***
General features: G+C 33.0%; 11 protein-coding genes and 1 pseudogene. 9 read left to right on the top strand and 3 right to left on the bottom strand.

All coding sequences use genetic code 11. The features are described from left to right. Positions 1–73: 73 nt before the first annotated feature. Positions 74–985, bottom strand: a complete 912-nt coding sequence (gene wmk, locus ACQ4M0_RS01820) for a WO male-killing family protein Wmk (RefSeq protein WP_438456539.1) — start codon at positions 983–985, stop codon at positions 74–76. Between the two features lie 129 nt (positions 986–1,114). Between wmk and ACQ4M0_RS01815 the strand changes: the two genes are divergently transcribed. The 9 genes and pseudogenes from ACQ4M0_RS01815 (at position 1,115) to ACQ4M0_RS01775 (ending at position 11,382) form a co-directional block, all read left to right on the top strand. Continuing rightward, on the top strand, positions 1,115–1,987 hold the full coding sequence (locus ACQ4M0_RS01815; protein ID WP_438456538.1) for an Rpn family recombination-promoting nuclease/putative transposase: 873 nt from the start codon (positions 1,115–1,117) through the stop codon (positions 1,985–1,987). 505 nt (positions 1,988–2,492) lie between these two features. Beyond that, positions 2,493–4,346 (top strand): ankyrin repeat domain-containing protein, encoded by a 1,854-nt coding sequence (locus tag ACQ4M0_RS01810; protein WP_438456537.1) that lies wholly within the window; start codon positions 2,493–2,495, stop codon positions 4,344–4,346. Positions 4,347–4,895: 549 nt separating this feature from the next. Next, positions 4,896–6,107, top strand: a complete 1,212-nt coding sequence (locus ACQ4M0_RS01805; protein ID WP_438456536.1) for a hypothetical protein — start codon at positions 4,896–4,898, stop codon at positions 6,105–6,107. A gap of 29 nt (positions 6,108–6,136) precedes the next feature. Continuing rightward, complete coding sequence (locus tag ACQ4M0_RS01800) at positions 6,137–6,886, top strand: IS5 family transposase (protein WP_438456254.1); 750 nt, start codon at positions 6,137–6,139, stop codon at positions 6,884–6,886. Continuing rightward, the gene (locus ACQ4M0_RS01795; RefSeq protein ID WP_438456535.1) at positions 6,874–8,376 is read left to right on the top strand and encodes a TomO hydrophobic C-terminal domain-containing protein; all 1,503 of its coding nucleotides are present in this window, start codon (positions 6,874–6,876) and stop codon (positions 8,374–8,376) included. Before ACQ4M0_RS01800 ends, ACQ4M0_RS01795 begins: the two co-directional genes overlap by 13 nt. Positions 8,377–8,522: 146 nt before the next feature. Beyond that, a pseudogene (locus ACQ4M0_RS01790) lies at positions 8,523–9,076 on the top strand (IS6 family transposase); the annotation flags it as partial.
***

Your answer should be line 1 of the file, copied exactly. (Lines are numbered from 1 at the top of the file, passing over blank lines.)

General features: G+C 33.0%; 11 protein-coding genes and 1 pseudogene. 9 read left to right on the top strand and 3 right to left on the bottom strand.